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The student voice of Sycamore High School in Cincinnati, Ohio

The Leaf

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Sycamore students care for water sheds

Staff

Staff

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Caring For Our Watersheds is a program that encourages students to develop and create solutions in their local watersheds. The program promotes watershed awareness inside and outside the classroom, offering support to students when turning their ideas into action in annual contests.

For the student entries submitted each year, judges in the environmental field score each entry and select 10 projects for the final competition, which was held on April 29 this year.

All participants were given implementation funding, up to $1000 per project, so students could have the opportunity to turn their ideas into reality, At the final event, projects were presented and finalists received cash awards as well as awards for their schools.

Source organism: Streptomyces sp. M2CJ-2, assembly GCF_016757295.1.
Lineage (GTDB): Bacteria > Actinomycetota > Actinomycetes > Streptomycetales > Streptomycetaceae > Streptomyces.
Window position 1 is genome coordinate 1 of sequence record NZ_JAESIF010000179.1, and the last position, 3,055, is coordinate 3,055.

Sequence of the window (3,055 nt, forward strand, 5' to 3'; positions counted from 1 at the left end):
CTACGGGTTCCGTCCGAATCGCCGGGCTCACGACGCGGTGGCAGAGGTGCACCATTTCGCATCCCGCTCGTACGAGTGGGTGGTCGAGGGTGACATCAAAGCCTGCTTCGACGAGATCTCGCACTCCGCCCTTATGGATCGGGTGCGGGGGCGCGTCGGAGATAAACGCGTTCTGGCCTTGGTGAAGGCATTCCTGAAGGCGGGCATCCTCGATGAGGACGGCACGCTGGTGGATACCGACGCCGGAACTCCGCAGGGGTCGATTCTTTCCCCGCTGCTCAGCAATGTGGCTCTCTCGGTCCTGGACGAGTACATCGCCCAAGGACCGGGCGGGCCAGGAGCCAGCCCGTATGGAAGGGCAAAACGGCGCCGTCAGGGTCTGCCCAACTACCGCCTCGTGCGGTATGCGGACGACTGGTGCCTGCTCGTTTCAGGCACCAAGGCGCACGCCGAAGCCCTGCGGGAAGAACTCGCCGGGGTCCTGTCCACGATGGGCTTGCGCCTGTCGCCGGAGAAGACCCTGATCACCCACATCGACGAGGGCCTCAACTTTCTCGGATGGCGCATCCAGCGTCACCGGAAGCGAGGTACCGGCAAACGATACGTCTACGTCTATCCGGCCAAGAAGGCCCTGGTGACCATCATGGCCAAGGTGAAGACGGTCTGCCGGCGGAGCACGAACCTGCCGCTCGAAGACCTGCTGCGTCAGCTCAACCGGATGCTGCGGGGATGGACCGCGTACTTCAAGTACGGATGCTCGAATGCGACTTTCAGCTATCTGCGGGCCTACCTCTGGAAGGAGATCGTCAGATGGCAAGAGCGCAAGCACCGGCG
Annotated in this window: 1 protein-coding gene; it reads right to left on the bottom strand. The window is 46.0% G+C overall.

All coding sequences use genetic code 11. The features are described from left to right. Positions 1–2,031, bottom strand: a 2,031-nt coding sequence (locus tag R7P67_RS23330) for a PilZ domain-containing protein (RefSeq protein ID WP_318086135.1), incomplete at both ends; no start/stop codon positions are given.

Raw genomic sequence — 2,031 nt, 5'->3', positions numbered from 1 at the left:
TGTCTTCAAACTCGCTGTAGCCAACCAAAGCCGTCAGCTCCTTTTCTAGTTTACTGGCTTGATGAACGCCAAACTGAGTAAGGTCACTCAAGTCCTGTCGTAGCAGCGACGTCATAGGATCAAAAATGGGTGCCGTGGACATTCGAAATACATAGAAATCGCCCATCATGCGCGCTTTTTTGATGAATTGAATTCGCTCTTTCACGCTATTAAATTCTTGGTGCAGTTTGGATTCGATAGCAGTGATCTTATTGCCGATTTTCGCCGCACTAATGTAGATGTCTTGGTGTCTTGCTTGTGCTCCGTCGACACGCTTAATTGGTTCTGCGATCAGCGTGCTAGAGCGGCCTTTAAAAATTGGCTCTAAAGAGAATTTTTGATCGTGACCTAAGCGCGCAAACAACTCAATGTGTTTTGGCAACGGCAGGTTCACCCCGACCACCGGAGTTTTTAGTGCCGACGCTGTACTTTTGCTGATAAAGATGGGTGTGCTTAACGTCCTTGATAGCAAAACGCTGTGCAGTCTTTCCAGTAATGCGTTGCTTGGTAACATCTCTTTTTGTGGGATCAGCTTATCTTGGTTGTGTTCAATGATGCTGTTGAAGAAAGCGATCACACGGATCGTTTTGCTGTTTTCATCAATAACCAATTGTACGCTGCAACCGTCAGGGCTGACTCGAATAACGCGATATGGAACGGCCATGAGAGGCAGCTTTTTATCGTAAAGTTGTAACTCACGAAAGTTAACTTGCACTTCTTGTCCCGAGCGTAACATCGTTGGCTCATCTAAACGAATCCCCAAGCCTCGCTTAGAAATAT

Out of the 100 proposals submitted this year to Caring For Our Watersheds, two were among the top ten – senior Alexandra Meckes‘s Battery Recycling along with juniors Bennett Heyn and Amanada Jensen‘s Cell Phone Recycling: Let’s Save Coltan!

Meckes placed third overall. Her project enabled residents to properly recycle their old batteries by setting up seven battery drop-off locations around the district. After collections, the batteries are shipped to a recycling company. Meckes hopes that recycling batteries will become as routine as recycling paper, plastic, and cans. She wants to show those in the community how small actions can make a big difference in the environment.

Meanwhile, Heyn and Jensen’s project provided a way for residents to recycle their old cell phones by partnering with the Cincinnati Zoo and implementing a recycling program here at the high school. Their hope was to raise awareness for the negative effects of mining for Coltan, a mineral used in cell phone batteries, on the environment.

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The student voice of Sycamore High School in Cincinnati, Ohio
Sycamore students care for water sheds